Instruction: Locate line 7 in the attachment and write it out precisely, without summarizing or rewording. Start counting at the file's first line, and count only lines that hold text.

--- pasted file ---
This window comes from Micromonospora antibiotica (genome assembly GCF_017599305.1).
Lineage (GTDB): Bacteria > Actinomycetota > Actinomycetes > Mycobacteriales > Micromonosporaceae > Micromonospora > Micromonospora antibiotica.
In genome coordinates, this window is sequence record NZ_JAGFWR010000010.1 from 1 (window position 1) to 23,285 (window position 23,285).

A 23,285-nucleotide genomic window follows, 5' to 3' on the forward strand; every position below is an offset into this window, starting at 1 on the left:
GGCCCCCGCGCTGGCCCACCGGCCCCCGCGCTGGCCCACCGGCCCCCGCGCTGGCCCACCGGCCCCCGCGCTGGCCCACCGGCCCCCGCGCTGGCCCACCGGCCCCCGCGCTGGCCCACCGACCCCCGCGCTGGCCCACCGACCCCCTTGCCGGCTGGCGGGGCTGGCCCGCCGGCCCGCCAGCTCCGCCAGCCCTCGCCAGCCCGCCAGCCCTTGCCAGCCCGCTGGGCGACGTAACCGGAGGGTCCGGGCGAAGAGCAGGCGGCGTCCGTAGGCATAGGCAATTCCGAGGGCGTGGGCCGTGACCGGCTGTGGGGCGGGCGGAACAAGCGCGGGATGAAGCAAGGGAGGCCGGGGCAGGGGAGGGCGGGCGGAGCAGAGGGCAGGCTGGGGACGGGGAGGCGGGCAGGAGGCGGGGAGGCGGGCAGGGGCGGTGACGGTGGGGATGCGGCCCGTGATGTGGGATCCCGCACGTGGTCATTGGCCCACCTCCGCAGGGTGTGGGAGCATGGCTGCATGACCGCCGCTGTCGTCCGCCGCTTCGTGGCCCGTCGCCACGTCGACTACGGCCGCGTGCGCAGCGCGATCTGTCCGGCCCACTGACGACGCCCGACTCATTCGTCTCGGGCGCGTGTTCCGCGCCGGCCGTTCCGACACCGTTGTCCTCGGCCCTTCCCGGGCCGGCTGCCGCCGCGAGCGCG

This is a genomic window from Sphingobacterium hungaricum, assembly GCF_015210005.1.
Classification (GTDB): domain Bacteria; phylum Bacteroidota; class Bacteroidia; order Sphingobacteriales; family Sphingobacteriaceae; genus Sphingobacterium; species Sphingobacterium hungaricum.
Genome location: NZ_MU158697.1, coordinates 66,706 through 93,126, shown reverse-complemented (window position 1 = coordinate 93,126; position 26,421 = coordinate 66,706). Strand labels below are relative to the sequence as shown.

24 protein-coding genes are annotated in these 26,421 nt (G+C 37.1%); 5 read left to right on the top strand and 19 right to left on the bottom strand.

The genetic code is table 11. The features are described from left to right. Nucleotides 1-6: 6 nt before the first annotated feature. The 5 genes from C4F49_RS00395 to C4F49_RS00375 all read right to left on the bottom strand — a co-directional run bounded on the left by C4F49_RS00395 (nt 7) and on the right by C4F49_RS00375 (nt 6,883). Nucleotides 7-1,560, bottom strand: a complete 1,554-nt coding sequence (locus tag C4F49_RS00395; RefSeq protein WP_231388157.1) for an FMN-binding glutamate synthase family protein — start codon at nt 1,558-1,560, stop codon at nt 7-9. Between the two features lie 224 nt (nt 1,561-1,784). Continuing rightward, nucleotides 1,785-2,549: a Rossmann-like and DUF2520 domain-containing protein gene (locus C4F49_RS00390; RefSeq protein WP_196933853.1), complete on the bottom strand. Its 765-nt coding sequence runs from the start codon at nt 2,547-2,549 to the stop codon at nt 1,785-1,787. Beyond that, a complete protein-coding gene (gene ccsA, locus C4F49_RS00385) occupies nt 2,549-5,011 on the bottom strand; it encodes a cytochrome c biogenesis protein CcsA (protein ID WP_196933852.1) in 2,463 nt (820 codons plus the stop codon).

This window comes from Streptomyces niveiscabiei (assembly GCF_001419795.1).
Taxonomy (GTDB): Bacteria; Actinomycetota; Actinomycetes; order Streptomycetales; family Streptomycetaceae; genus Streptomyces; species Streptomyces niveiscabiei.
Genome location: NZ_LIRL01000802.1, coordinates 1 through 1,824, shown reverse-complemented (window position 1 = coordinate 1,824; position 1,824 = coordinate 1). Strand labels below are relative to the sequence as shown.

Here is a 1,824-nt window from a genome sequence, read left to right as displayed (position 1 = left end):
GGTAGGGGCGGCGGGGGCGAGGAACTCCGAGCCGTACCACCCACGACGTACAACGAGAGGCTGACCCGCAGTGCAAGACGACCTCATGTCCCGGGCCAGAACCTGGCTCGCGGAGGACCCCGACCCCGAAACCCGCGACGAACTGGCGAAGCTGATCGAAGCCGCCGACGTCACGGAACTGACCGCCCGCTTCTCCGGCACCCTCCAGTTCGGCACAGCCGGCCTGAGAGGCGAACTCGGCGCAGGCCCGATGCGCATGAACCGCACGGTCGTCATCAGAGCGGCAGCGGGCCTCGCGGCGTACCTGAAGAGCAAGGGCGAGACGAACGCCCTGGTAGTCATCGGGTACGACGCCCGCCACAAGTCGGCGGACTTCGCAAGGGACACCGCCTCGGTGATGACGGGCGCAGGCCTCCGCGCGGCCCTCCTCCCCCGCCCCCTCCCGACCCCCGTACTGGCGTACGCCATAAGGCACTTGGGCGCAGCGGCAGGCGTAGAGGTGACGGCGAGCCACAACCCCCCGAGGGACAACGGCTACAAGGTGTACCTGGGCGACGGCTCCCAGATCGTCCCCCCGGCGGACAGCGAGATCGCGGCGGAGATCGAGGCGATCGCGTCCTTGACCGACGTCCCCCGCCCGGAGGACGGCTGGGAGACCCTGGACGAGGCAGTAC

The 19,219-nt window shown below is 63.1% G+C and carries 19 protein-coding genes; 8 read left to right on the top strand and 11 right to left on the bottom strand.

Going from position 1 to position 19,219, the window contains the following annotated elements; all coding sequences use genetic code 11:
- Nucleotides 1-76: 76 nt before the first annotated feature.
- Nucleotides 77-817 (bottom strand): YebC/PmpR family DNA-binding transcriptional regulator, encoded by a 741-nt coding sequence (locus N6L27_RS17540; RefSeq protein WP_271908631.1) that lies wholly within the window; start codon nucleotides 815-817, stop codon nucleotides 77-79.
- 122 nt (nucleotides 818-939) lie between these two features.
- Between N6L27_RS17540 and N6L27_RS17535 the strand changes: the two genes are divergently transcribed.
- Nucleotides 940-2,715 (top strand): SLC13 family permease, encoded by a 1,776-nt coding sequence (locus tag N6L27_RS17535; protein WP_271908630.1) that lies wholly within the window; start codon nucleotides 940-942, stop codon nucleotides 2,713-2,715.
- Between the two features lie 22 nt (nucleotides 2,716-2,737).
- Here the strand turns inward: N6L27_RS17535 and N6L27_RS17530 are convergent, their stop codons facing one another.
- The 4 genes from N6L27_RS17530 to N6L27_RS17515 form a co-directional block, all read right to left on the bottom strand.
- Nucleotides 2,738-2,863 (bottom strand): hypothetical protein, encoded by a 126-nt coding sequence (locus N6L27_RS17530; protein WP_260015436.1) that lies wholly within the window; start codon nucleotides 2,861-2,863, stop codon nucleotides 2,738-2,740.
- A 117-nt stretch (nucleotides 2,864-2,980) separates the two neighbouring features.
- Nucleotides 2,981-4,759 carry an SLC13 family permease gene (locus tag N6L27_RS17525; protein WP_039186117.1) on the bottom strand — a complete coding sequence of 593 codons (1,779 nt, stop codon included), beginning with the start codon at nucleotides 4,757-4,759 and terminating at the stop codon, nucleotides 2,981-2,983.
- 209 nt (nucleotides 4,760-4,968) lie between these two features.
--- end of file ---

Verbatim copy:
Classification (GTDB): domain Bacteria; phylum Bacteroidota; class Bacteroidia; order Sphingobacteriales; family Sphingobacteriaceae; genus Sphingobacterium; species Sphingobacterium hungaricum.